Live Review: Bob Mould provides a masterclass of modern nostalgia at the Paradise

Awash in a sea of Gen-X dads and their flannel-clad offspring, the Paradise Rock Club arose in full-blown DIY revivalism Sunday night (May 1) as Bob Mould took the stage as part of his Patch The Sky tour.

Rolling through his entire catalog — spanning his Hüsker Dü, Sugar, and solo administrations — Mould was accompanied by Jon Wurster on drums and bassist Jason Narducy (both most notably of Superchunk), and got things rolling with “A Good Idea” and “Changes”, a dynamic pair from Sugar’s landmark 1992 disc, Copper Blue. The capacity crowd on Comm. Ave. ate up every word and immediately transported back to a place of days gone by.

Watching Narducy and Wurster work the stage is certainly a sight to behold in its own right. Narducy’s bass playing coupled with the ferocious percussive assault on the drums provided by Wurster keep time for the whole Mould stage show with the spot-on perfect sound and big time rock show fury one would expect in a room like the Paradise with a seasoned vet like Mould at the helm.

On this night, Mould’s Sugar material shone brightly, including a rousing rendition of “If I Can’t Change Your Mind.” Mould’s open chord strumming on the song gave each note the exact legroom needed to stand out clearly through the distortion pedal-fueled filter applied to the song. Mould’s newer material also fit right in to the set and felt like they had been a part of his repertoire for a long time. The first single off of last month’s Patch The Sky LP, “Voices in My Head”, is a classic Mould construction, complete with signature sing-along choruses. “The End of Things” sent Narducy into a frenetic dance spree with Fender bass in hand as the song’s chords chugged along at breakneck speeds.
Another new tune, “Daddy’s Favorite” was a highlight of the new material; the raucous track shook the Paradise’s cavernous clubroom to the foundation thanks to Mould’s milkshake thick distortion.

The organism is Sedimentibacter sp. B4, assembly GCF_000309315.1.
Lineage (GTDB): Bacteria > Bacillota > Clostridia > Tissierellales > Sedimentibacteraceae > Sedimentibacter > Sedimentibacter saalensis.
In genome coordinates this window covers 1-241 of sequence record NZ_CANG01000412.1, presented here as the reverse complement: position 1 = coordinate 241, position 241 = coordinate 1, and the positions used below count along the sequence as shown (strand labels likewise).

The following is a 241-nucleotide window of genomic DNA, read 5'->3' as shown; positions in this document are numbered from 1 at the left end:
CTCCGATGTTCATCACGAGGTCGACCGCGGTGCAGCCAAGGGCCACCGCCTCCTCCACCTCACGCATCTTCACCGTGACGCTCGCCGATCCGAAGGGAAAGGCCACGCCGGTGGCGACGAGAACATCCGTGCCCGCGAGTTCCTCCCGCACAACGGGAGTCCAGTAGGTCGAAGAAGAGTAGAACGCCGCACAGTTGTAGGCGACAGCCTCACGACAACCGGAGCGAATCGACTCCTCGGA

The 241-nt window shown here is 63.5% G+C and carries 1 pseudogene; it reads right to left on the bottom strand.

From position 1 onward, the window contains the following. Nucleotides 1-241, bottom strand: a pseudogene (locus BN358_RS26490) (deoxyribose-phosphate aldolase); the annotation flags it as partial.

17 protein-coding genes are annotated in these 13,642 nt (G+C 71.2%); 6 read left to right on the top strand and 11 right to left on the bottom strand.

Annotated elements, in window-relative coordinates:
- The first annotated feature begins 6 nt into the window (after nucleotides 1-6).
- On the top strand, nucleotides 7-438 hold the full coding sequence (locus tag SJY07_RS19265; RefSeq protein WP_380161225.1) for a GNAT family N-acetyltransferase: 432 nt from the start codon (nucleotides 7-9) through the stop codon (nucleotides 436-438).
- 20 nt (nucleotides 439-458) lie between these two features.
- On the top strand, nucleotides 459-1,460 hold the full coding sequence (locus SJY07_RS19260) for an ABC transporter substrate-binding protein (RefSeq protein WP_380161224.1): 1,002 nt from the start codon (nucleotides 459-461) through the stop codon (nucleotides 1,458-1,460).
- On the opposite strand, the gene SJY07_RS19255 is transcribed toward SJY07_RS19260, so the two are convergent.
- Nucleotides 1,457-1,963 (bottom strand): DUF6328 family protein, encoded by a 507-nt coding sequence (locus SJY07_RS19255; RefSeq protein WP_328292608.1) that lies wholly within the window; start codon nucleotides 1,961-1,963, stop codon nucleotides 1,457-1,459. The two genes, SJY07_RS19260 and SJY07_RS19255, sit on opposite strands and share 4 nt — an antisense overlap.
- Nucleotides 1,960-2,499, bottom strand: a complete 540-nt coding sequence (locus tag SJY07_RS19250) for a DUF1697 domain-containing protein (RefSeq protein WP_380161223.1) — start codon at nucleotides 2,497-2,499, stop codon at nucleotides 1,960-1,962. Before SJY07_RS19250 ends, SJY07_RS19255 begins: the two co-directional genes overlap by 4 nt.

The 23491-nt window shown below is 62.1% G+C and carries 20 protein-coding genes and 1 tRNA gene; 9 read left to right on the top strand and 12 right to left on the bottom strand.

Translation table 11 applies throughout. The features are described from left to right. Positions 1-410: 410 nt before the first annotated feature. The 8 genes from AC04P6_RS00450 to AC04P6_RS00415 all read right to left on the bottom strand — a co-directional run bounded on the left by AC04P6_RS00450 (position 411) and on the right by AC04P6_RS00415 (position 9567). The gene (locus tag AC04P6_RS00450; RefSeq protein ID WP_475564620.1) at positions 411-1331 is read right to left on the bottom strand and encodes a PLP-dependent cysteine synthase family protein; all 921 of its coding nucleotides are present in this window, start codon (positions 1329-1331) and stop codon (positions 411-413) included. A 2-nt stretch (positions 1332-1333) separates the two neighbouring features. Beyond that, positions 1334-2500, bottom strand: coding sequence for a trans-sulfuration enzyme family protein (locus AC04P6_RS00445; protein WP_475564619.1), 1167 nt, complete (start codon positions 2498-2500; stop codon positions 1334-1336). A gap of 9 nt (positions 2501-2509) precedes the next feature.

As Mould’s set wore on the trip back in time moved further and further back and the Midwest. Mould and company wound down the night with a slew of Hüsker Dü classics, including “Something I Learned Today” and set closer, “Celebrated Summer.”

However, as the encore rolled around, Wurster stepped up front and center to sing lead on a special cover of The Ramones’ classic “Beat on the Brat,” as opener Ted Leo took over the drums rocking a striped t-shirt and a pair of shorts that looked straight out of 1976. Wurster delivered a pretty spot-on Joey Ramone in a quick two-minute sing-a-long love letter to an influential album.

Leo acted as the show’s lone support act on Sunday night. Armed with a hollow-body guitar, an effects pedal, his song catalog, Leo stood on the stage clad in black like an indie rock Johnny Cash strumming through tongue-in-cheek fare. Leo ran through a solo set that touched on his work with The Pharmacists and his collaboration with local Boston treasure Aimee Mann, The Both. Leo even tried a little A/B testing in letting the audience choose a song for the set.

The crowd chose “Lonsdale Avenue”; a tune, as Leo put it so eloquently, that is the “saddest song [he’s] ever written.” Leo also played fan favorites like “Timorous Me” and “Me and Mia,” the latter of which still sounds as fun and fresh as it did when it was released just a pinch over a decade ago.

Follow Greg Cameron on Twitter @Greg_Cameron.